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A.B. Cobo-Lewis, T.M. Jones; Static Pedestal Does Not Change Effect of Spatial Frequency on Perceived Direction in Type 2 Plaids . Invest. Ophthalmol. Vis. Sci. 2003;44(13):4319.
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© ARVO (1962-2015); The Authors (2016-present)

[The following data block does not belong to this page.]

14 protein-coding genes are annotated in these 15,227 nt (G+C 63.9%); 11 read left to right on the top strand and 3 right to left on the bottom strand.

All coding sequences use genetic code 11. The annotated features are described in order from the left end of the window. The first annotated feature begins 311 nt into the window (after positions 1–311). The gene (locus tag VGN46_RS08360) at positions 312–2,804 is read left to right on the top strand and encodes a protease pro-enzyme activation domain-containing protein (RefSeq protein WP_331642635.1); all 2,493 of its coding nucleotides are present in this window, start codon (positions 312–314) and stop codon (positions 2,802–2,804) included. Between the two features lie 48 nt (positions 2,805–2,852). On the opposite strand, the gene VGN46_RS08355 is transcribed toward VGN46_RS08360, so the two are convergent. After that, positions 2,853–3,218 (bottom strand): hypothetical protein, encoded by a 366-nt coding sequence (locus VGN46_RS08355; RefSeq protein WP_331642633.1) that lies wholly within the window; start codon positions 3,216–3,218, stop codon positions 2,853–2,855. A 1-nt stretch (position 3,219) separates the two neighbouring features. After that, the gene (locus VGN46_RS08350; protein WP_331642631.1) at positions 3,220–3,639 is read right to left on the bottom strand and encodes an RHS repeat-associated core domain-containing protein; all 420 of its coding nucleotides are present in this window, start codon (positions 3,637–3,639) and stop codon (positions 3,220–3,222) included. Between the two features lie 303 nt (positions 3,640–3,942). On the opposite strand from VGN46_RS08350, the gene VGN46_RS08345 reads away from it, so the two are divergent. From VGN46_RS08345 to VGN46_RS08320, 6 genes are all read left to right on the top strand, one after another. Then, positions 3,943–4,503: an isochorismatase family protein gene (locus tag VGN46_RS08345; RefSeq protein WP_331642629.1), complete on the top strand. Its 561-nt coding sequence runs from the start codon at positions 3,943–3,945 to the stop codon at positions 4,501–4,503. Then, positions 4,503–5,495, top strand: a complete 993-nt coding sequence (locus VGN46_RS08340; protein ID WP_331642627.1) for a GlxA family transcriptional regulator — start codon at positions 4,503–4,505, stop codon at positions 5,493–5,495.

Purpose: It is commonly reported that the perceived direction of moving Type 2 plaids is biased away from the veridical intersection-of-constraints (IOC) direction and toward the vector-sum direction. Spatial frequency (SF) modulates the strength of this bias. One explanation is that high SF creates more local features in the stimulus for a putative feature tracker to process, and that the feature tracker is responsible for veridical direction perception mimicked by IOC predictions (Alais et al., 1994, 1997). Another explanation is that high SF creates more reliable motion signals, thus yielding more veridical perception. A Bayesian computational model is consistent with this latter explanation (Weiss & Adelson, 1998; Cobo-Lewis & Smallwood, 2002). Studies in our laboratory have previously confirmed the predictions of the Bayesian model in the context of missing-fundamental plaids, with results that confirmed the effect of SF while ruling out feature-tracking explanations. To establish converging evidence, we now seek an SF effect while silencing feature trackers via a static pedestal instead of via the missing-fundamental illusion. Methods: Naive subjects viewed sinusoidal Type 2 plaids whose component gratings drifted smoothly in directions separated by 15° and whose speeds differed by a factor of √1.5. On half the trials, the drifting image was linearly superimposed on a higher-contrast static version of the same image. The presence of the pedestal causes local feature information not to yield useful motion signals. Subjects pointed an arrow in the direction of perceived drift. Results: Perceived motion was intermediate between vector-sum and veridical IOC directions. Increasing SF decreased the bias toward the vector-sum direction. The presence of the pedestal had no effect on perceived direction, not did it modulate the effect of SF. Conclusions: A Bayesian computational model of motion extraction suggests that increasing SF can decrease the bias toward the vector-sum direction by increasing the reliability of the motion signals. A feature-tracking mechanism is not necessary to explain our results.
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